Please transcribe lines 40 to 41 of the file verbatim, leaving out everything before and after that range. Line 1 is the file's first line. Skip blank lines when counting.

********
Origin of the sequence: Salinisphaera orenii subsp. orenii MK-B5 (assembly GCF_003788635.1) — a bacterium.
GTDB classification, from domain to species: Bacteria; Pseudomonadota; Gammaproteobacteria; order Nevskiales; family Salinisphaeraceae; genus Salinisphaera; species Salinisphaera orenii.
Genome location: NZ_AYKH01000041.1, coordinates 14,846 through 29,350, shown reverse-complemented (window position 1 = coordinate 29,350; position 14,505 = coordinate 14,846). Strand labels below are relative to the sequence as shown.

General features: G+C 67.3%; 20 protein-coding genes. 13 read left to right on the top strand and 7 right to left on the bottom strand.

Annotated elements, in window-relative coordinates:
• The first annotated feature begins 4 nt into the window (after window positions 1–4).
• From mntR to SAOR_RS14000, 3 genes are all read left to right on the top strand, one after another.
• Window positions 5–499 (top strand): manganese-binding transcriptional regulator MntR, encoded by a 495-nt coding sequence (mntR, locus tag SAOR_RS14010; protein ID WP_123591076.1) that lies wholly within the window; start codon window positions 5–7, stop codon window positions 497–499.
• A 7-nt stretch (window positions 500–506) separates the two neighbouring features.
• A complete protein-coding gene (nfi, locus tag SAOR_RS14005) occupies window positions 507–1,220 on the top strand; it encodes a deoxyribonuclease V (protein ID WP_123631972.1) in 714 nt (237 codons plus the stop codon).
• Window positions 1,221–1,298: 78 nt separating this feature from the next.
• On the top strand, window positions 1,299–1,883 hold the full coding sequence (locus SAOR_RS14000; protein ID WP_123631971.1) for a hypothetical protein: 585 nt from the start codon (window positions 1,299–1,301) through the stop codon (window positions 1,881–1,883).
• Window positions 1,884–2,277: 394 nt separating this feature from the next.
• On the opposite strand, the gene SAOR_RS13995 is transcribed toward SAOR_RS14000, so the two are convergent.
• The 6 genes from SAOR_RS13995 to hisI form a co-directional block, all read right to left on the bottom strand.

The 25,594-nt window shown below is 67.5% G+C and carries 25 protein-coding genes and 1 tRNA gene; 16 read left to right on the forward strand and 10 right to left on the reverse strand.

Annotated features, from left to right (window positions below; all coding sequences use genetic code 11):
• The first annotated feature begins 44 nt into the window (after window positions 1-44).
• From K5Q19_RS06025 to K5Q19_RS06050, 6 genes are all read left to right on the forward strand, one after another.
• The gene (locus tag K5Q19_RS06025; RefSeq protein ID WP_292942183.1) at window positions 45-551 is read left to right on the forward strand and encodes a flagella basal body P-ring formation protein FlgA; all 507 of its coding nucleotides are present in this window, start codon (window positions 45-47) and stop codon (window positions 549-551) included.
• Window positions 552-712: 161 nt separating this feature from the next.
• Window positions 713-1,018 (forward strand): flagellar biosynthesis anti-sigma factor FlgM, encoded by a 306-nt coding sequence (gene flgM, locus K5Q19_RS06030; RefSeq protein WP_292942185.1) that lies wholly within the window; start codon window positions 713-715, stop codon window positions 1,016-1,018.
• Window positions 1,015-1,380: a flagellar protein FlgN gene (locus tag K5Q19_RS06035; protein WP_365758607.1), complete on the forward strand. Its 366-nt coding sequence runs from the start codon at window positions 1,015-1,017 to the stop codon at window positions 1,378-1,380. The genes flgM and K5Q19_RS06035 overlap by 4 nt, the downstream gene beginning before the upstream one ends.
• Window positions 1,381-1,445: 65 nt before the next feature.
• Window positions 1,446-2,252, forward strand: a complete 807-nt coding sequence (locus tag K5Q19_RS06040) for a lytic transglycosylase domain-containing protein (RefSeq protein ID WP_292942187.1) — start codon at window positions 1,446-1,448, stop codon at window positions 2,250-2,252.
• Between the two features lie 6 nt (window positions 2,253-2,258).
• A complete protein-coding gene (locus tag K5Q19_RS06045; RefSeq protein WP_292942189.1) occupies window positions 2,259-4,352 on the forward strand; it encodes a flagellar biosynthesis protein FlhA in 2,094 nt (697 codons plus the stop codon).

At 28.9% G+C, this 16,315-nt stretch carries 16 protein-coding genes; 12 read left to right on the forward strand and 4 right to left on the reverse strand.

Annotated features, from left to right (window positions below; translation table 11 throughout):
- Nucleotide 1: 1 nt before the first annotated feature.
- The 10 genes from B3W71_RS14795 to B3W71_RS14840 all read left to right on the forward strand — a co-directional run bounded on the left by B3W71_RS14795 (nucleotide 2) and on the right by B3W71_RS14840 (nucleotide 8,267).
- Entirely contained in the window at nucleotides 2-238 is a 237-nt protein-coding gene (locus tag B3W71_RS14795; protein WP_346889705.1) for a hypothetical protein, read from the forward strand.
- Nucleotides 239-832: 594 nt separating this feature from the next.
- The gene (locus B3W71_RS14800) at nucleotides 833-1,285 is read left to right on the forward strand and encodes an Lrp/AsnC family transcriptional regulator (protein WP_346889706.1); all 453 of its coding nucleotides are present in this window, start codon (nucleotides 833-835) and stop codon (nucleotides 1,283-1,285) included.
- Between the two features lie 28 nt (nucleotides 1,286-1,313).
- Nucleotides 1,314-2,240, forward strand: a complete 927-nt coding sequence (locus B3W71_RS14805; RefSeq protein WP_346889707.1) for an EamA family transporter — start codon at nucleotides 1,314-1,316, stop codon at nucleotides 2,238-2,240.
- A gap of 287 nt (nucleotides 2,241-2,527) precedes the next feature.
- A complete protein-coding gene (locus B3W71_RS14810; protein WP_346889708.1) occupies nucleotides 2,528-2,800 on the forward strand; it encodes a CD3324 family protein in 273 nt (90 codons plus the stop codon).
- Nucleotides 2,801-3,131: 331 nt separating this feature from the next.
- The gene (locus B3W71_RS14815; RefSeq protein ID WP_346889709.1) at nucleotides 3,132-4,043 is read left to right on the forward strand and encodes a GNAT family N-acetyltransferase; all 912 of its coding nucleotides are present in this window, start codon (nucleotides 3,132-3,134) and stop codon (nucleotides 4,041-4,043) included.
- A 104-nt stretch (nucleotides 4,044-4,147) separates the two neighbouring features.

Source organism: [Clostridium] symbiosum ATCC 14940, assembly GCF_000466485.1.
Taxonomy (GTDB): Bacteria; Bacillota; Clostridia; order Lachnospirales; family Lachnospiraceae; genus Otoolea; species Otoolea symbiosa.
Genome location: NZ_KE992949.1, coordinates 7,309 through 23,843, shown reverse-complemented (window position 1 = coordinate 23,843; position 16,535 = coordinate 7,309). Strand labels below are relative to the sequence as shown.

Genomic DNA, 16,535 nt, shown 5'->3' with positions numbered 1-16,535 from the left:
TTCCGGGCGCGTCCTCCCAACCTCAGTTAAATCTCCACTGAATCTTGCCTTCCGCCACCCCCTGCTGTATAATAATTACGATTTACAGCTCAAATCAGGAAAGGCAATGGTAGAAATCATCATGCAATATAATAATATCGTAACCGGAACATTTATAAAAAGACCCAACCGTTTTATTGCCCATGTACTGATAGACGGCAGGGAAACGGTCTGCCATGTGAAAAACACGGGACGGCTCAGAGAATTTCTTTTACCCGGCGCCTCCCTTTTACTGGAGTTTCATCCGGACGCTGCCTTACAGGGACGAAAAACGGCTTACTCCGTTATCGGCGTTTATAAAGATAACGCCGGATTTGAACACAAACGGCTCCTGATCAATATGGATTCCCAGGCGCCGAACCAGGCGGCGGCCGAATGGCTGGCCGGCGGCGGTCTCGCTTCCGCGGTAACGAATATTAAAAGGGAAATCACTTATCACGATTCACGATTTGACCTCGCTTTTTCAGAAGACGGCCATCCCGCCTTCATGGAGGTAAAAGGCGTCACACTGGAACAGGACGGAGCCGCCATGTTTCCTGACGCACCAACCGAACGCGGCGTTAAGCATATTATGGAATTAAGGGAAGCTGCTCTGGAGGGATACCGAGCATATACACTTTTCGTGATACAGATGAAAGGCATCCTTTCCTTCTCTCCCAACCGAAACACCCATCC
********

- The gene (locus B3W71_RS14815; RefSeq protein ID WP_346889709.1) at nucleotides 3,132-4,043 is read left to right on the forward strand and encodes a GNAT family N-acetyltransferase; all 912 of its coding nucleotides are present in this window, start codon (nucleotides 3,132-3,134) and stop codon (nucleotides 4,041-4,043) included.
- A 104-nt stretch (nucleotides 4,044-4,147) separates the two neighbouring features.